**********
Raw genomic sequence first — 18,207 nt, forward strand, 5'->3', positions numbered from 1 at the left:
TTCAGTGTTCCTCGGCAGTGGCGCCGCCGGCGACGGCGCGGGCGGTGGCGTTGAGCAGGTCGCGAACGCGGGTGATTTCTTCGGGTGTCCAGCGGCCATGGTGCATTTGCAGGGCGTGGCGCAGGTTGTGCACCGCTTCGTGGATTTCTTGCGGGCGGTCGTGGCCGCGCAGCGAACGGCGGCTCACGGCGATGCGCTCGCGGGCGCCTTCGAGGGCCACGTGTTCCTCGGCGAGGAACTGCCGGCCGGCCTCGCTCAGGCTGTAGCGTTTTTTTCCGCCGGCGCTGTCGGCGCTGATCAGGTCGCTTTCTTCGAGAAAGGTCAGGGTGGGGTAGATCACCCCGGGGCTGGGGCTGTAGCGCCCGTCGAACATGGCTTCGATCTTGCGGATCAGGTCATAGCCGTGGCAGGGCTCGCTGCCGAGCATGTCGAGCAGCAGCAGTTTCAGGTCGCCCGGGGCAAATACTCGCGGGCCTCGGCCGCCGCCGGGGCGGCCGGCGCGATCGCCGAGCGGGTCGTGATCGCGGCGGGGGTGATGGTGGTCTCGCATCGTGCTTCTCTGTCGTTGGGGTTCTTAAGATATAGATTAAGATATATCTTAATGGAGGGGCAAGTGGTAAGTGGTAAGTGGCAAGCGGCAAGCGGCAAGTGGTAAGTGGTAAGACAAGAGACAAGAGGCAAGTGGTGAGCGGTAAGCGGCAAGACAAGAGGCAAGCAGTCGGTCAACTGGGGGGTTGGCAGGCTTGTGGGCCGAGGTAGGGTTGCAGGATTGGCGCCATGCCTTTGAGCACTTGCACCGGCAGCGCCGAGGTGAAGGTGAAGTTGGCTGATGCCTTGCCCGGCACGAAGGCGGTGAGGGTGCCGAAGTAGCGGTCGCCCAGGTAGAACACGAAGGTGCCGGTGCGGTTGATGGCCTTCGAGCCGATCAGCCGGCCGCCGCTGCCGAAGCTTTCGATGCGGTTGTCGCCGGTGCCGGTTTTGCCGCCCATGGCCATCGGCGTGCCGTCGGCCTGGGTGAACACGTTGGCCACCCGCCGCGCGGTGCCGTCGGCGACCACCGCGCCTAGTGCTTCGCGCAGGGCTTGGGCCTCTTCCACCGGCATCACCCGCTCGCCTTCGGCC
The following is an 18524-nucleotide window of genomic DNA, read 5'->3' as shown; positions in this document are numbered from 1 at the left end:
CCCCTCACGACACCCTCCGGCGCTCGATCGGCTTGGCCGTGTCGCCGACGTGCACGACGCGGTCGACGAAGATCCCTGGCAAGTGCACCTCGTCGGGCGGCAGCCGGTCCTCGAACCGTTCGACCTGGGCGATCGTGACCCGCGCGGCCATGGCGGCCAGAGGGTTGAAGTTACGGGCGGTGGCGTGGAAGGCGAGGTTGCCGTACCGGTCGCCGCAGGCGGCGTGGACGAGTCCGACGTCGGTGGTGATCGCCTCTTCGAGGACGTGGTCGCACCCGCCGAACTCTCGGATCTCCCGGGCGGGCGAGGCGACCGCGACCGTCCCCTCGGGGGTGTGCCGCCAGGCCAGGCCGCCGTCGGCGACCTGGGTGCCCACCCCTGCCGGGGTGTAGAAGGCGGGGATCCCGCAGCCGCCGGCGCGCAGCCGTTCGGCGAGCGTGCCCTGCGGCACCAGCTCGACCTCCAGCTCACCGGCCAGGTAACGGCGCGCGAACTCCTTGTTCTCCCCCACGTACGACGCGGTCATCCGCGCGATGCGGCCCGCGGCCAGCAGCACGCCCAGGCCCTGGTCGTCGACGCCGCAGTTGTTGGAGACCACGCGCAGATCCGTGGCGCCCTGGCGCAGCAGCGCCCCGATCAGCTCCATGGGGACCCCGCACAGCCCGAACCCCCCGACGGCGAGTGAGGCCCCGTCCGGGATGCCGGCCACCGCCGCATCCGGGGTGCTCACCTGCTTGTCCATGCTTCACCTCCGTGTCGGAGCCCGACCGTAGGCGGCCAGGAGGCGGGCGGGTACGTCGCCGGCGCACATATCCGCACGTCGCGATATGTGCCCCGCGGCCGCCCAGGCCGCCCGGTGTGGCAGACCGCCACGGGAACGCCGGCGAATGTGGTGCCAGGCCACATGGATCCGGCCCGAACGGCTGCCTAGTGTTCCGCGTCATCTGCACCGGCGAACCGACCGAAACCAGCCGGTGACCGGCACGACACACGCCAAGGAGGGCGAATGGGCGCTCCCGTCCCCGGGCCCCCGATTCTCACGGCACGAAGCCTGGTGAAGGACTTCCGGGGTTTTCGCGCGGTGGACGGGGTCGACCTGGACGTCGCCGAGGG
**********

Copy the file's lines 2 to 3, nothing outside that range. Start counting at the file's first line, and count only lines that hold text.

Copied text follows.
TTCAGTGTTCCTCGGCAGTGGCGCCGCCGGCGACGGCGCGGGCGGTGGCGTTGAGCAGGTCGCGAACGCGGGTGATTTCTTCGGGTGTCCAGCGGCCATGGTGCATTTGCAGGGCGTGGCGCAGGTTGTGCACCGCTTCGTGGATTTCTTGCGGGCGGTCGTGGCCGCGCAGCGAACGGCGGCTCACGGCGATGCGCTCGCGGGCGCCTTCGAGGGCCACGTGTTCCTCGGCGAGGAACTGCCGGCCGGCCTCGCTCAGGCTGTAGCGTTTTTTTCCGCCGGCGCTGTCGGCGCTGATCAGGTCGCTTTCTTCGAGAAAGGTCAGGGTGGGGTAGATCACCCCGGGGCTGGGGCTGTAGCGCCCGTCGAACATGGCTTCGATCTTGCGGATCAGGTCATAGCCGTGGCAGGGCTCGCTGCCGAGCATGTCGAGCAGCAGCAGTTTCAGGTCGCCCGGGGCAAATACTCGCGGGCCTCGGCCGCCGCCGGGGCGGCCGGCGCGATCGCCGAGCGGGTCGTGATCGCGGCGGGGGTGATGGTGGTCTCGCATCGTGCTTCTCTGTCGTTGGGGTTCTTAAGATATAGATTAAGATATATCTTAATGGAGGGGCAAGTGGTAAGTGGTAAGTGGCAAGCGGCAAGCGGCAAGTGGTAAGTGGTAAGACAAGAGACAAGAGGCAAGTGGTGAGCGGTAAGCGGCAAGACAAGAGGCAAGCAGTCGGTCAACTGGGGGGTTGGCAGGCTTGTGGGCCGAGGTAGGGTTGCAGGATTGGCGCCATGCCTTTGAGCACTTGCACCGGCAGCGCCGAGGTGAAGGTGAAGTTGGCTGATGCCTTGCCCGGCACGAAGGCGGTGAGGGTGCCGAAGTAGCGGTCGCCCAGGTAGAACACGAAGGTGCCGGTGCGGTTGATGGCCTTCGAGCCGATCAGCCGGCCGCCGCTGCCGAAGCTTTCGATGCGGTTGTCGCCGGTGCCGGTTTTGCCGCCCATGGCCATCGGCGTGCCGTCGGCCTGGGTGAACACGTTGGCCACCCGCCGCGCGGTGCCGTCGGCGACCACCGCGCCTAGTGCTTCGCGCAGGGCTTGGGCCTCTTCCACCGGCATCACCCGCTCGCCTTCGGCC
The following is an 18524-nucleotide window of genomic DNA, read 5'->3' as shown; positions in this document are numbered from 1 at the left end: